Standing at 6-foot-6 with out-of-the-stadium leaping ability, Hodges should step in and become a red-zone weapon for an NFL offense. He has minimal experience lining up with his hand in the dirt, and doesn’t offer a whole lot as a run blocker or pass protector, but he’s capable of lining up both in the slot and out wide, and he’s productive at all three levels. Hodges’ limited ability as a blocker, paired with his limited ability to create yards after the catch—he averaged just 3.0 yards after the catch last season—will likely cap his role within an NFL offense, but in terms of being a big-bodied target, he has a lot to offer.
7. Jake Butt, Michigan
Expecting Butt to be the complete package as an NFL tight end is probably asking too much. He has blatant limitations as a run blocker, both at the line of scrimmage and as he moves up the field. Butt isn’t overly-athletic, but he doesn’t mess around with the ball in his hands; he turns up field as soon as he’s secured the catch and looks to squeeze out as many yards as he can. Big plays are going to be few and far between for Butt in the NFL, and he isn’t going to have much success creating separation when manned up in coverage, but his penchant for finding the holes in zone coverages—especially in the short-to-intermediate range—and getting upfield will help an offense move the chains.
8. Pharaoh Brown, Oregon
If Brown didn’t suffer a gruesome leg injury back in 2014—he nearly needed the leg to be amputated, and it cost him the entire 2015 season and appeared to hamper him a bit in 2016—we would likely be looking at one of the top tight ends in the draft class. Brown still showed enough on the field in 2016, though, to prove that he may still have a spot on an NFL roster, even if he isn’t able to regain his explosiveness entirely. Brown’s 75.2 run-blocking grade and average of 1.89 yards per route run out of the slot both ranked within the top-10 of draft-eligible tight ends. His film showed a blocker who’s tough for smaller defenders to shed, while also possessing the size and lower body strength to anchor down and maintain blocks against defenders on the edge. Brown has inconsistent hands, and he’s not someone who’s currently going to stretch the field, but if he cleans up his technique as a blocker, he should have a role within an offense. If he can regain some of his explosiveness, he could be a steal.
9. Jordan Leggett, Clemson
Leggett has great size and is an above-average athlete, but needs to develop some strength and improve greatly as a run blocker—an area where he’s graded out miserably over his college career. Leggett was an effective target over the middle of the field for Clemson, especially in the short and intermediate ranges, as he has a nice feel for finding the soft space between linebackers in zone coverage. He’s slow in and out of his breaks, though, when running routes, and can be too easily redirected out of his lane. There’s potential with Leggett, but he’s going to need to show that he’s not a complete liability as a run blocker and is capable of beating man coverage if he’s going to make it onto the field.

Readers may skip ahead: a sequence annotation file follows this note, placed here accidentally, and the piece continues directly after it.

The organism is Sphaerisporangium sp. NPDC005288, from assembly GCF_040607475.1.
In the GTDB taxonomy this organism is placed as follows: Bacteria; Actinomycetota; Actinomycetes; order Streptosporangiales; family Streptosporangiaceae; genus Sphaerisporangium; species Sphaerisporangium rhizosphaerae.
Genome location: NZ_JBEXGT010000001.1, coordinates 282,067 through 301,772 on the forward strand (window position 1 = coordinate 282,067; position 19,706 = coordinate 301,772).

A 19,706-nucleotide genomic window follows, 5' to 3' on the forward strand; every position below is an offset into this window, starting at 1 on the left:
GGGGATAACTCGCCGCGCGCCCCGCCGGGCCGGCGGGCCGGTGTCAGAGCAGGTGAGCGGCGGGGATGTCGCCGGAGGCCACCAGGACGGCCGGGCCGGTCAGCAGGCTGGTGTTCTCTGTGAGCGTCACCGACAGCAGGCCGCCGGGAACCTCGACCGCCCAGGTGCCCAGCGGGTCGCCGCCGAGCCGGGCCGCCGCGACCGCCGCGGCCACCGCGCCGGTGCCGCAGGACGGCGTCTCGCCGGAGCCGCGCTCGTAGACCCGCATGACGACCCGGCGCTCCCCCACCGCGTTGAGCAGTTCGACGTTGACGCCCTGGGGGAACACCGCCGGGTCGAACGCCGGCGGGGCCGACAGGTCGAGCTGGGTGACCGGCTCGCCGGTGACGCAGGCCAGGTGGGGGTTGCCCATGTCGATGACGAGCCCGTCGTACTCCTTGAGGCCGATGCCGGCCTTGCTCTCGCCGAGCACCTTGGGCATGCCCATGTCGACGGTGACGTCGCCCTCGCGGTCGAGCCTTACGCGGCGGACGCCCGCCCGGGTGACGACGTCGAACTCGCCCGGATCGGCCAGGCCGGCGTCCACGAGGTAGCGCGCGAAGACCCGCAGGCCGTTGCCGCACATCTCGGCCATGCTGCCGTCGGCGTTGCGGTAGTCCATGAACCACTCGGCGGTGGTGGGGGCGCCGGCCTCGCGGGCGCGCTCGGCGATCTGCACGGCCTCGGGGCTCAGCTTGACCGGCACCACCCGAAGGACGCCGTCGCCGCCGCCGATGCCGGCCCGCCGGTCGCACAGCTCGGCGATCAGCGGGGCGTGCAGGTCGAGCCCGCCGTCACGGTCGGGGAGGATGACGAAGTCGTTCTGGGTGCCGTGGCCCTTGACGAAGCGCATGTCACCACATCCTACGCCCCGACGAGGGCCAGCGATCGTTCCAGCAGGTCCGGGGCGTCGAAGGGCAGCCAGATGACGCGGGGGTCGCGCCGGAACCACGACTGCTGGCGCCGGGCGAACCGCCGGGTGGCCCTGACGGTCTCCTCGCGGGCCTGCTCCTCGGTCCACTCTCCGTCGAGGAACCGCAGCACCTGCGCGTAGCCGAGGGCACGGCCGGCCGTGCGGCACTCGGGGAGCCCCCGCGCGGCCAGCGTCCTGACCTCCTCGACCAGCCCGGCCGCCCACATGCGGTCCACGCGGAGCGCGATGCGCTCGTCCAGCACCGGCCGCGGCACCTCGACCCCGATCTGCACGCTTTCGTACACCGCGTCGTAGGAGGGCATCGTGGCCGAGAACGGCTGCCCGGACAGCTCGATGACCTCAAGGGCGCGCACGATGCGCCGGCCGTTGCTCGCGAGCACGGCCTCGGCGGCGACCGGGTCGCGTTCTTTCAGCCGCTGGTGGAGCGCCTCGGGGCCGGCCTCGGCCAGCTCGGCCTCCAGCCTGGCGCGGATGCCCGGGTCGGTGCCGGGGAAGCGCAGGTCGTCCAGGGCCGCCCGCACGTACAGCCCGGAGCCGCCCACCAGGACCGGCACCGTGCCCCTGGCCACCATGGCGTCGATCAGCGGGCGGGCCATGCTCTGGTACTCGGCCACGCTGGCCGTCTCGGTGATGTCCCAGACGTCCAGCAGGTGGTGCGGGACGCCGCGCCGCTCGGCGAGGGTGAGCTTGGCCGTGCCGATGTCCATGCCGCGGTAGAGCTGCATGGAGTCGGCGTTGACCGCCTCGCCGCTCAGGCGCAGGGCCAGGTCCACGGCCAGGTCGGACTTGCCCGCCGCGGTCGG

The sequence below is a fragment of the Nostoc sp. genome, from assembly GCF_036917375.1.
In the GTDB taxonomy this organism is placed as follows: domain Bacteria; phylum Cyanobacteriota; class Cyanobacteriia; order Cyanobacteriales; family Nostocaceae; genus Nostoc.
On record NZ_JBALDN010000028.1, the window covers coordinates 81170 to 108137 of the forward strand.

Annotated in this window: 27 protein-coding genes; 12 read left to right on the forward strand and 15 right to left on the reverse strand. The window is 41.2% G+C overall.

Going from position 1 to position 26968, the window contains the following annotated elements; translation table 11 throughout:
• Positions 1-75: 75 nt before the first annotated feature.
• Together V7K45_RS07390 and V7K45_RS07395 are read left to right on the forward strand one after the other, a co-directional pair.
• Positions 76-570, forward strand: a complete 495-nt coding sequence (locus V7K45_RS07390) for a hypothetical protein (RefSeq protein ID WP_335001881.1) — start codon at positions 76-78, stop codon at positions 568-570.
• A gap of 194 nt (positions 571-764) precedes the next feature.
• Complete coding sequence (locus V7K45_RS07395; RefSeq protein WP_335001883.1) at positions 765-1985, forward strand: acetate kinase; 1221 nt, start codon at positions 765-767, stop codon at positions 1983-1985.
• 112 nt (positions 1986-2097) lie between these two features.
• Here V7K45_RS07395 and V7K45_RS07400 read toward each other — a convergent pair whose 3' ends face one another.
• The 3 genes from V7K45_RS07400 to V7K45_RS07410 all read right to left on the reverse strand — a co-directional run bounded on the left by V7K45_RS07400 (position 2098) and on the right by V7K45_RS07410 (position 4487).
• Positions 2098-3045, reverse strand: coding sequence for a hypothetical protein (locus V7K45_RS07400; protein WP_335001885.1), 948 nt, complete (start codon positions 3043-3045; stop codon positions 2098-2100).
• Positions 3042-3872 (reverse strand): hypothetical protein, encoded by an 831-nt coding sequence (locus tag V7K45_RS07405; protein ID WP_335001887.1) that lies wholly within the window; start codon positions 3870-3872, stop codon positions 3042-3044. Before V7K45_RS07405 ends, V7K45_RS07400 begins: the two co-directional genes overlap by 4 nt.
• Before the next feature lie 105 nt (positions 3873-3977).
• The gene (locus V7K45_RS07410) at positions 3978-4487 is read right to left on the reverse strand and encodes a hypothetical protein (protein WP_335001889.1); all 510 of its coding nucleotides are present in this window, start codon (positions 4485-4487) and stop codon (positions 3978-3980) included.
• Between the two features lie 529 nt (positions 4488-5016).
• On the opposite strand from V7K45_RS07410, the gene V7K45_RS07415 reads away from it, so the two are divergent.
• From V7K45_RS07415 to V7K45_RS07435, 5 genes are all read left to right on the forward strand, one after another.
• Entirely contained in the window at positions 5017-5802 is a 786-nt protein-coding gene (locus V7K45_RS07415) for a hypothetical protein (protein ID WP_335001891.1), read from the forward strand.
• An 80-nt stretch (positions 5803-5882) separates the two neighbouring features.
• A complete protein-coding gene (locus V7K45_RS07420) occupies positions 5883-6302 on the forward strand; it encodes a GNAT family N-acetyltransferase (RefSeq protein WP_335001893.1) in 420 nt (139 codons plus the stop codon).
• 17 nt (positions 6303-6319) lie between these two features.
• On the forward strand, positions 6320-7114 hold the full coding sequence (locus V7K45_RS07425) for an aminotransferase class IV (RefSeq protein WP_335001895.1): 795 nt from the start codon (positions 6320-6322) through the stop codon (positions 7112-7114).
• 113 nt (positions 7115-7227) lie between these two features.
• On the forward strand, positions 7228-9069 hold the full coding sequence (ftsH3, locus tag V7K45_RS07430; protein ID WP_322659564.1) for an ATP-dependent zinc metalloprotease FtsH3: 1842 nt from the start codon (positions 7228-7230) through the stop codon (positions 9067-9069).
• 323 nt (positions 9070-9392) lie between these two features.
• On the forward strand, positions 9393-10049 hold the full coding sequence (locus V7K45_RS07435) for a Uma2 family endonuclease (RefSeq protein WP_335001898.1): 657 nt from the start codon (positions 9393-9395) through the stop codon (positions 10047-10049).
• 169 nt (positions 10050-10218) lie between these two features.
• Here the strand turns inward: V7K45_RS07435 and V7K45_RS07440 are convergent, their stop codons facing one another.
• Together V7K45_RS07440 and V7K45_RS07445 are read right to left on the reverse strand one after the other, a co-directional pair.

10. Michael Roberts, Toledo
Talk about a nose for the end zone: Roberts led all college tight ends last season with 16 touchdowns, eight more than Evan Engram, who had the second-highest total. Our highest-ranked tight end this season in terms of overall grade, Roberts burst onto the scene in his senior year after clawing his way onto the team in Toledo back in 2013. Roberts also demonstrated that he was a capable blocker in 2016, both in the run game and in pass protection. He finished the season with the 15th highest run-blocking grade among the 78 qualified draft-eligible tight ends while allowing just one QB pressure on 62 pass-blocking snaps. Roberts is raw, but his journey up to this point has been rather impressive. Given the production he’s shown on the field, this is a player worth gambling on.
Best hands: O.J. Howard, Alabama
Not only has Howard dropped just six balls over the past three seasons combined, his catch radius is quite impressive. Howard is able to go down low and peel balls off the grass on one play and then grab a ball off of his back shoulder the next.
Best route runner: O.J. Howard, Alabama
Howard’s athleticism shines when it comes to running his routes. He’s such a gifted athlete, with exceptional acceleration and agility that he uses to create separation virtually at will.
Best after the catch: Gerald Everett, South Alabama
Everett is a nightmare to bring down in the open field. He’s athletically gifted, and his explosiveness and balance are two of his greatest attributes. Everett is quick enough to make people miss, but he’s also able to absorb contact while maintaining his momentum. He’s strong enough to drag defenders for extra yardage if they don’t hit him with force. David Njoku deserves an honorable mention here, but Everett takes it in a close one.
Best run blocker: George Kittle, Iowa
Kittle’s ability as a run-blocker shines when you throw on his game tape. He’s excellent at blocking on the move while demonstrating excellent footwork, balance and leverage. While he may lack the size to develop into a consistent in-line blocker, he’s a weapon when asked to block from off the line, which is a big reason why he finished the year with the second-highest run-blocking grade among draft eligible tight ends.